Back pain is a common cause of disability and most people will experience some degree of back pain during their lives. About 8 out of 10 people have one or more bouts of back pain. In most cases it is not due to a serious disease or a serious back problem and the exact cause is not clear. Most acute back pain results from injury to the muscles, ligaments, joints or discs. The usual advice is to keep active and to do normal activities as much as possible without irritating the problem.
The most common area of the back affected by pain is the lower back. The lower back supports the weight of the upper body and provides mobility for all our everyday movements such as bending and twisting. Muscles in the lower back are responsible for flexing and rotating the hips while walking, as well as supporting the spinal column. Nerves in the lower back supply sensation and power to the pelvis, legs and feet.
Diagnosis of back pain
Your GP or physiotherapist will usually be able to diagnose lower back pain from your symptoms and by carrying out an examination. If your pain is causing you difficulties in carrying out activities of daily living, affecting your work or disturbing your sleep, the advice is to seek advice from a healthcare professional.
Self-help for back pain
There are a number of things you can do to relieve back pain
- Stay active and continue your daily activities as normally as you can. However, take care when lifting or twisting your back. Try to avoid sitting for long periods.
- Do exercises and stretching. See your physiotherapist for advice on safe and effective exercises. Your physiotherapist can also provide you with ‘hands on’ therapy, such as massage and spinal manipulation.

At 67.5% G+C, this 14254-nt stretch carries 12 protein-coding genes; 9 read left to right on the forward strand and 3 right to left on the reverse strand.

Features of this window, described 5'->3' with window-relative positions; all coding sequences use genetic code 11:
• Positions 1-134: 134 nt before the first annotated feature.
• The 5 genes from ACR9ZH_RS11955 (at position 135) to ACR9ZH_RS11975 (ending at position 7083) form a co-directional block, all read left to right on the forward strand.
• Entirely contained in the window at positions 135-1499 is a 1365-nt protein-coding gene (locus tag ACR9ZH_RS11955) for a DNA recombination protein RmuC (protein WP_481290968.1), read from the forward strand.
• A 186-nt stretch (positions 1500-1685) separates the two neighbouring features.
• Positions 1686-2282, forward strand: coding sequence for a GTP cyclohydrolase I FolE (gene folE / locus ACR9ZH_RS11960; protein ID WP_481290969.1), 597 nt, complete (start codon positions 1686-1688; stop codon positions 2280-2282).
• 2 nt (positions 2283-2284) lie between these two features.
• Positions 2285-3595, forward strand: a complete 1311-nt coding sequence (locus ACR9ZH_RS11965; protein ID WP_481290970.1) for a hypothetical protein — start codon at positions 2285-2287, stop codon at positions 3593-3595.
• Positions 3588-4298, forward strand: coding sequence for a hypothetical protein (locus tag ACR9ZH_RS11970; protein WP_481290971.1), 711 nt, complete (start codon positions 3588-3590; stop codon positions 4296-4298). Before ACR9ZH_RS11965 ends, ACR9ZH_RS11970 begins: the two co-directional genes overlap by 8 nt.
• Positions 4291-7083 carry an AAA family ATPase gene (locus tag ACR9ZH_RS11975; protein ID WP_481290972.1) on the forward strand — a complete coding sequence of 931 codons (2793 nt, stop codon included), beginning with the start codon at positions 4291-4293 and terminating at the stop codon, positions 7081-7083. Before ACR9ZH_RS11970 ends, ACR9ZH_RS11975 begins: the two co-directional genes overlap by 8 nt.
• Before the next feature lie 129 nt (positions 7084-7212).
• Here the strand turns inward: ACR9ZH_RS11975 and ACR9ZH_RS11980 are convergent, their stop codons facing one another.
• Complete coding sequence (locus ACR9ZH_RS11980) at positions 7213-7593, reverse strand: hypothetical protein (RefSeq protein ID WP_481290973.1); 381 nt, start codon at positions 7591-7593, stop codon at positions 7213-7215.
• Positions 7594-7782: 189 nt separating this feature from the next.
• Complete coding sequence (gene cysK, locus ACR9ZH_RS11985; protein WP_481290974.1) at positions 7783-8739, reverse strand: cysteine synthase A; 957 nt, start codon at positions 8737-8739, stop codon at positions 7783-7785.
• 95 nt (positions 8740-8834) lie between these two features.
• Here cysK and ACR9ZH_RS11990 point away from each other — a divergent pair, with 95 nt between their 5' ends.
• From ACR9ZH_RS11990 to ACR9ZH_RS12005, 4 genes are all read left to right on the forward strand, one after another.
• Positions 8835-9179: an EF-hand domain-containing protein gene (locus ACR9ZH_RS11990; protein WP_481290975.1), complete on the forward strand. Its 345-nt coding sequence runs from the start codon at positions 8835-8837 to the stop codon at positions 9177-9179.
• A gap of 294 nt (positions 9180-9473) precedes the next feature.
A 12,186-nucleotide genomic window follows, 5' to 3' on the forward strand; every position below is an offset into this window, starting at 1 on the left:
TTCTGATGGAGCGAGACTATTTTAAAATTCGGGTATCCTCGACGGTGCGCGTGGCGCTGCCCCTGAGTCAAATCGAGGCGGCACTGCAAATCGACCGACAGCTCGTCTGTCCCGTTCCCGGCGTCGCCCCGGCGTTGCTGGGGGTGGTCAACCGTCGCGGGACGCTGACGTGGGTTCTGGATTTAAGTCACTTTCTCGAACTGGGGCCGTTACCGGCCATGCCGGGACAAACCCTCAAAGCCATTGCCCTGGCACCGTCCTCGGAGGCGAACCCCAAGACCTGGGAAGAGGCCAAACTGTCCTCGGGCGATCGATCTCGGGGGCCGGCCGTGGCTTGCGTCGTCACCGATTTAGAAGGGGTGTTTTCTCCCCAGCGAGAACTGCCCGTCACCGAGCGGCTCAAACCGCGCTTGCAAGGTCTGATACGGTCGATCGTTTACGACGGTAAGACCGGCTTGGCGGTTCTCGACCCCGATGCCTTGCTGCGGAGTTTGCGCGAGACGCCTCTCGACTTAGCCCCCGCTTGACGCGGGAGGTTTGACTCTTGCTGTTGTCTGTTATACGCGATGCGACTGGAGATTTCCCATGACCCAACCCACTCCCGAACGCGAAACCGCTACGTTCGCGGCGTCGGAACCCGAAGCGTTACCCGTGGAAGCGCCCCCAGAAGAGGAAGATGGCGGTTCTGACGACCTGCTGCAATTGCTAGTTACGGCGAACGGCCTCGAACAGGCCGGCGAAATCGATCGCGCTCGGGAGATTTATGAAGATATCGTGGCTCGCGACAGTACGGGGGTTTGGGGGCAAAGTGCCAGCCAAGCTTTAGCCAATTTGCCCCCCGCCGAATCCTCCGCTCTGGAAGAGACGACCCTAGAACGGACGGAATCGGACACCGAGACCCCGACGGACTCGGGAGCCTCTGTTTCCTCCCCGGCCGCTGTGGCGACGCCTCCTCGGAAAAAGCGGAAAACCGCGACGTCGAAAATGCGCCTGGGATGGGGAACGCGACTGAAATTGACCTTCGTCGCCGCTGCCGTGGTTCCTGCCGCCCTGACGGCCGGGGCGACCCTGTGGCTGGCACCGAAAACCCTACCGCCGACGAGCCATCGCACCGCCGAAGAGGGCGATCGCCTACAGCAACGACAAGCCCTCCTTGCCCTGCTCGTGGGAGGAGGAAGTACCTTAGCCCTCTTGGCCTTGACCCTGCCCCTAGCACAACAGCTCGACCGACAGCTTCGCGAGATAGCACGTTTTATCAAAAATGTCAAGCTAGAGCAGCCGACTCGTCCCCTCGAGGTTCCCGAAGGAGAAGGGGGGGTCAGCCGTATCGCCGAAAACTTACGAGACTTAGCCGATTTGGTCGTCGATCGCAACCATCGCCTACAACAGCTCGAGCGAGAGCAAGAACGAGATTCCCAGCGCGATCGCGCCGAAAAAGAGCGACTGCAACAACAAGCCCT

- Take over-the-counter non-steroidal anti-inflammatory medicines (such as Ibuprofen) if you need pain relief. Paracetamol alone probably won’t be very effective for back pain. Remember, you should only take Ibuprofen for a short time, and not for long-term back pain.
Prevention of back pain
If you look after your back, you can greatly reduce your risk of getting back pain. The following things can help:
- Regular exercise. Walking, swimming or using an exercise bike are all things you can do even if your back feels a bit sore.
- Be careful when lifting heavy objects. Bend your knees and use your legs.
- Keep a good posture. If you work at a desk or computer, make sure desk, chair and computer screen are set up correctly.
- Avoid prolonged sitting, standing or lying down whilst awake.
Cauda equina syndrome is a rare but serious type of nerve root problem that affects the lower back. If you have back pain along with numbness in the saddle area, problems with bladder or bowel functions and weakness in one or both legs, you should seek immediate medical attention.